King Kong was received to critical acclaim when it opened in 1959 and John Matshikiza remembered that on the opening night Winnie and Nelson Mandela came down from the Treason Trials in Pretoria and heard a subtle message of support for the Treason Trialists woven into the opening anthem ‘Sad Times, Bad Times (Ityala lalamadoda)’.
I mention these three events partly because they are extraordinary in their own right, but also because they illustrate the combination of pioneering musical work, political activism,and searing social comment that came to define Bra Hugh’s career.
Following the 1960 Sharpeville Massacre, Hugh Masekela entered a prolonged period of exile and became a key voice in the international anti-apartheid movement, releasing a string of politically aware hits, notably the anthemic 'Bring Him Back Home' calling for the release of Nelson Mandela, and ‘Stimela’ which exposed the plight of, and contribution made by, migrant workers.
Early advice offered to Bra Hugh by Harry Belafonte, Dizzy Gillespie, and Miles Davis to ‘play music from your home’ was heeded and consequently through the decades he has carried ‘the rhythms, languages, memories, social consciousness and spirit of South Africa worldwide,’ using his global reach to spread the word about heritage restoration in Africa.
It is therefore unsurprising that in 1983 Mothobi Mutloatse’s second volume of South African literary anthologies ‘aimed at burying the myth that the dispossessed majority did not have a voice’ was inspired by, and named after, Hugh Masekela’s album Reconstruction.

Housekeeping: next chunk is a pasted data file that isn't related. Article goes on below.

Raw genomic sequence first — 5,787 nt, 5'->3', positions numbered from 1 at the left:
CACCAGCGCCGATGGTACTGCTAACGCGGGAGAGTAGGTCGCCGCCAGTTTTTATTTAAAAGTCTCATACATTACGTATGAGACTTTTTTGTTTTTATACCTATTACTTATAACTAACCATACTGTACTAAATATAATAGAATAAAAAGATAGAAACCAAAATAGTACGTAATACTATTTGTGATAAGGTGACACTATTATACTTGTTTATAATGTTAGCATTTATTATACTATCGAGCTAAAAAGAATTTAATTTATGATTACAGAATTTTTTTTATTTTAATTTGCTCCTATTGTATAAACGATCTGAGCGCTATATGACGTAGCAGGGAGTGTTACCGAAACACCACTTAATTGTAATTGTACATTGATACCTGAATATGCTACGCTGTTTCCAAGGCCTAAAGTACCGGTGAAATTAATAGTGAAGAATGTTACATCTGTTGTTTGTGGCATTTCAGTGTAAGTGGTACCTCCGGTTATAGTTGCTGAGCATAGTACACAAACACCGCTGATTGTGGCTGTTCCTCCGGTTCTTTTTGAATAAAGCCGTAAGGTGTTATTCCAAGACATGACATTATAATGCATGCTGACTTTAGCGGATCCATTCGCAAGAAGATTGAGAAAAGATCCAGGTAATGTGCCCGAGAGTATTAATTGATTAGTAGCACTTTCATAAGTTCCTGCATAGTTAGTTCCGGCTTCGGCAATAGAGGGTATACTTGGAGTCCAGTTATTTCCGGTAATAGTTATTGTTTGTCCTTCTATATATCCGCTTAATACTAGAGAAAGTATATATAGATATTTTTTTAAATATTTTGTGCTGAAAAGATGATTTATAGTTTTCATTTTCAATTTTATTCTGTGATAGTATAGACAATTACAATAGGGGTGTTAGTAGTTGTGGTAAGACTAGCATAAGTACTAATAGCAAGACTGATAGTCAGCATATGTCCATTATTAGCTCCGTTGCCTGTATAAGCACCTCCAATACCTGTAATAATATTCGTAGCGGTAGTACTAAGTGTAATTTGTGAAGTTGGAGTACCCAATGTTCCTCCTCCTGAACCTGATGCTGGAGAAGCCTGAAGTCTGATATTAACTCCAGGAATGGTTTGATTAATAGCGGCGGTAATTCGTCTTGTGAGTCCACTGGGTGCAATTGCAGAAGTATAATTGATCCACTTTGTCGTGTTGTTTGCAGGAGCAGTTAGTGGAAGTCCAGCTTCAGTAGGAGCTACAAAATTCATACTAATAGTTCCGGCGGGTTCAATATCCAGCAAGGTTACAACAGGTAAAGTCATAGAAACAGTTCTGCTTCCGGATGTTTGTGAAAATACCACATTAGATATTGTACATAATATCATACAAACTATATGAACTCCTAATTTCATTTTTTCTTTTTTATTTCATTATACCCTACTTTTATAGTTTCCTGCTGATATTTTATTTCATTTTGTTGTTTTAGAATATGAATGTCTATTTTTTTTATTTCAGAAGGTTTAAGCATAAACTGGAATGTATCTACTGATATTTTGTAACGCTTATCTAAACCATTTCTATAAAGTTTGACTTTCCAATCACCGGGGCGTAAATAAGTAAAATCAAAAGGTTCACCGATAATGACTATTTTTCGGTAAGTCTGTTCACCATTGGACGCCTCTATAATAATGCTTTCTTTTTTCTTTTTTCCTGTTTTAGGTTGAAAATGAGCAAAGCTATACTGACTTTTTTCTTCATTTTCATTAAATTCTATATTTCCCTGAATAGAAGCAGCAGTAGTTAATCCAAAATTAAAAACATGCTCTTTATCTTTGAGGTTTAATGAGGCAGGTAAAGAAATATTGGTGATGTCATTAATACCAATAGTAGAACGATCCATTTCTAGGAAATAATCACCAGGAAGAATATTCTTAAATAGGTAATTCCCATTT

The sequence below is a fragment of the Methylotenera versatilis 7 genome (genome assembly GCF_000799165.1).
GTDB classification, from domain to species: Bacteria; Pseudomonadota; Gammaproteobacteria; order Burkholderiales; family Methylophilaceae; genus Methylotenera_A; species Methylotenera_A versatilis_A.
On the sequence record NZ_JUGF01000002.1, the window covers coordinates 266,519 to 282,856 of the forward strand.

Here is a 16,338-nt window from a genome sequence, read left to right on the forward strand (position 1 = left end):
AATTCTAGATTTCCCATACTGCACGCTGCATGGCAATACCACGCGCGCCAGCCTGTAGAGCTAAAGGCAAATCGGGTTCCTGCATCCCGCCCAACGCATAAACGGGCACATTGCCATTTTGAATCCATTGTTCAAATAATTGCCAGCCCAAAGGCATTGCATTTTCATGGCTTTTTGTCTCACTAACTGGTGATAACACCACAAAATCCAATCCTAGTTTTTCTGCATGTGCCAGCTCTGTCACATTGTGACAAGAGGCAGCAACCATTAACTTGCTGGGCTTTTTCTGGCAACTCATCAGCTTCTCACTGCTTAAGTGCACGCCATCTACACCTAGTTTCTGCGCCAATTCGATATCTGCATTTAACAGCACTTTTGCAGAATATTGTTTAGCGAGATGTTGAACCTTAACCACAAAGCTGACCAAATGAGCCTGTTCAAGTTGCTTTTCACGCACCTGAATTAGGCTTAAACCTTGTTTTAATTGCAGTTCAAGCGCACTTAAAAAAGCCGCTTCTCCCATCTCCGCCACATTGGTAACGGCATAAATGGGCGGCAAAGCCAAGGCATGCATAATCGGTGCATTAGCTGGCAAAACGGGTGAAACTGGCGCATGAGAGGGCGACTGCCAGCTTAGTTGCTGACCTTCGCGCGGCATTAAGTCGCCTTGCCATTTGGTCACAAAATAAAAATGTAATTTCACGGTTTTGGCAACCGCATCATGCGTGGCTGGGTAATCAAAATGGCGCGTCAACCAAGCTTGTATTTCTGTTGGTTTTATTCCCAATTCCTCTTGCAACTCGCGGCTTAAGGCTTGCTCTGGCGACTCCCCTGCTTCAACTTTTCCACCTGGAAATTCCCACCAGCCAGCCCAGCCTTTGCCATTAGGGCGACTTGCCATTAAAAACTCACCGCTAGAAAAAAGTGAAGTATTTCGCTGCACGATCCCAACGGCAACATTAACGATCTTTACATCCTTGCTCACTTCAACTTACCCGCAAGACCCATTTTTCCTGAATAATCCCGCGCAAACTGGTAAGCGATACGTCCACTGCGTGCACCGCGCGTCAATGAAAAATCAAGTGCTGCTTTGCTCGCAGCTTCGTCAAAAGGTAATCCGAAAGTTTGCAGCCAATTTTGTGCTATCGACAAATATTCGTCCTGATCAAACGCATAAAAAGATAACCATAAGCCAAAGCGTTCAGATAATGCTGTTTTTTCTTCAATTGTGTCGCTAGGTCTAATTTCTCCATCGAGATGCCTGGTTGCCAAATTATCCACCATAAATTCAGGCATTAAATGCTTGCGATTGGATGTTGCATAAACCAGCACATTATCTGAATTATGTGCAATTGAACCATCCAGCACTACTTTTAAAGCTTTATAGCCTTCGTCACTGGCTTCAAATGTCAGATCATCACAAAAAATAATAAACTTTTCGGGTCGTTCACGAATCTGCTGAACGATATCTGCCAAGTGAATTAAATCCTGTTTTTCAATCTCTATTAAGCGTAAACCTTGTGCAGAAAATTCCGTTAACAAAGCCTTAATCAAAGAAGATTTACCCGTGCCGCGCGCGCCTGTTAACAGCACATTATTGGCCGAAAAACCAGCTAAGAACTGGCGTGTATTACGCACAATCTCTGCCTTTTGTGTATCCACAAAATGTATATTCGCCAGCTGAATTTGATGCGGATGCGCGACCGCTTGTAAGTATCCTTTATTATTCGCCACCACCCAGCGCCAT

Bra Hugh’s career is notable not only for the use to which it has been put, but also his unusual ability to combine the roles of respected jazz artist, pioneer in the world music movement, and commercially successful pop artist. His No.1 hit ‘Grazin’ In The Grass’ sold four million copies worldwide and he has toured, played, and recorded with many of the world’s most significant contemporary musicians including Fela Kuti, Miriam Makeba, Bob
Marley, and Mano Dibango, whilst remaining firmly relevant to a younger generation of South African artists, recording with Thandiswa Mazwai, Jimmy Dludlu, and Mafikozolo, amongst others.
I’m not sure that he would have embraced the title ‘father of South African jazz’ that the many news reports are currently restating. He remained acutely aware of those who came before him, and the people around him. As he said many times over the years “I’m not the kind of musician you hear saying ‘my music’. I don’t think I have music. I think everybody
gets music from the community they come from. And every note that I play, every song that I’ve ever worked on, is really from the people.”
Hugh Masekela held a number of honorary doctorates from universities around the world, was presented with the African Music Legend award in the 2007 Ghana Music Awards, and
granted the Gold medal of the Order of Ikhamanga in 2010 by the South African government in recognition of his exceptional achievement in the arts.